What Is the Kingdom…, Proper 12 (A) – 2005
July 24, 2005
What is the kingdom of heaven like? Jesus seems to have a lot of different answers to that question is todayâs Gospel. The kingdom of heaven is like a mustard seed. Or, itâs like yeast. Or, itâs like a treasure hidden in a field. Or, itâs like a pearl of great value. Or, itâs like a net thrown into the sea.
We might well ask, âLord, which is it?â All of these descriptions are just metaphorsâthe kingdom of heaven, of course, is not a mustard seed. Itâs like a mustard seed. It seems that even Jesus was having trouble describing the kingdom of heaven. Perhaps that is because human language is inadequate to describe the kingdom of heaven, in the same way our various concepts of God can never really describe God. We think of God as a loving father, as a shepherd, as the Creator, as the ground of our being, as a persistent lover. All of those things are true, but they still fail to describe God. That is because God is infinite, and weâre not.
So what is the kingdom of heaven really like? Apparently it is a state of being rather than a kind of âplace.â Actually, St. Paul is giving us a good picture in todayâs Epistle. Itâs the kingdom of heaven when we donât know how to pray but the Spirit does our praying for us. Itâs the kingdom of heaven when all things somehow work together for good for those who love God. Eugene Petersonâs interpretation of this in his paraphrase, âThe Message,â is an interesting one: âMeanwhile, the moment we get tired in the waiting, Godâs Spirit is right alongside us, helping us along. If we donât know how or what to pray, it doesnât matter. He does our praying for us, making prayer out of our wordless sighs, our aching groans. He knows us far better than we know ourselves, knows our pregnant condition, and keeps us present before God. Thatâs why we can be so sure that every detail in our lives of love for God is worked into something good.â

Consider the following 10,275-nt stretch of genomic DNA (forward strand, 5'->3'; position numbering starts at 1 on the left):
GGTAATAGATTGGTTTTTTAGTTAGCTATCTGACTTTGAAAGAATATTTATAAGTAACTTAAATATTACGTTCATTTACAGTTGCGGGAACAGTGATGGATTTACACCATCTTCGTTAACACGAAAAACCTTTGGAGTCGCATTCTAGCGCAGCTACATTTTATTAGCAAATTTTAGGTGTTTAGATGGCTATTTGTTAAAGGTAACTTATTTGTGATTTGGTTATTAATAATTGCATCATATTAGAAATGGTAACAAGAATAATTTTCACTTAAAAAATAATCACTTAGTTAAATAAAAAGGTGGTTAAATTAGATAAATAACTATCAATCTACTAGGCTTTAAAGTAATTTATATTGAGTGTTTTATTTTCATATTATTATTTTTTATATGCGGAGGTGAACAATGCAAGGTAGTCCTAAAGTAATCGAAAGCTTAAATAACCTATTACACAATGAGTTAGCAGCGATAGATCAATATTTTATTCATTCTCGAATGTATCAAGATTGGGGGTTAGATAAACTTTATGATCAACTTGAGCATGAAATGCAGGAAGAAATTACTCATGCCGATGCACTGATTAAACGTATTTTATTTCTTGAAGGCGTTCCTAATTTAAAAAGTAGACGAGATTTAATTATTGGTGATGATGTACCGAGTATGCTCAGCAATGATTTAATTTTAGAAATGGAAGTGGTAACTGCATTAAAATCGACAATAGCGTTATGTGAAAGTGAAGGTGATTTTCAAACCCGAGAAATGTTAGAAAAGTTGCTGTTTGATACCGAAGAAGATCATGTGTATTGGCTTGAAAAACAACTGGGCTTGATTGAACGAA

But thatâs not the only way that what Paul says describes the kingdom of God. Itâs the kingdom of God when we know that there is absolutely nothingâin this world or out of itâthat can separate us from the love of Christ. Now, thatâs a treasure worth selling all that we have in order to possess.
Letâs look at that description of the kingdom of God. âThe kingdom of heaven is like a treasure hidden in a field, which someone found and hid; then in his joy he goes and sells all that he has and buys that field.â
Once there was a little girl who was quite troubled by that little story. She thought it sounded like that person was cheating. Wouldnât it be the honest thing to tell the owner of the field about the treasure? If the person hid the treasure, and then bought the field so he could get the treasure, wasnât that person stealing from the owner? It just didnât seem right!
Of course the little girl was missing the point of the story. The point is that the kingdom of God is of such great value that anything else we may own pales in comparison. It would be easy to give up everything else in order to have it. But unlike the treasure hidden in the field, everyone can have it! God offers this treasure to each and every one of us. The love of Christ from which no one and nothing can separate us, is a treasure everyone is invited to possess.
Just one word of warning: when you find that treasure, do not, whatever else you may do, go and bury it again. The kingdom of heaven is not meant to be hidden. The kingdom of heaven is meant to be shared, to be shouted from the housetops!
Many of us probably remember a song we may have sung in our childhood: âThis little light of mine, Iâm going to let it shine.â And the verse, âHide it under a bushel? No! Iâm going to let it shine!â You have the greatest treasure on earth. Let it shine! Amen.
Don’t forget to subscribe to the Sermons That Work podcast to hear this sermon and more on your favorite podcasting app! Recordings are released the Thursday before each liturgical date.
This season of the Sermons That Work podcast is sponsored by Church Pension Group, a financial services organization providing employee benefits, property and casualty insurance, and publishing to The Episcopal Church. Follow Church Pension Group on Facebook, Twitter, Instagram, YouTube and LinkedIn to learn how it’s been a stable presence in the Church for more than 100 years.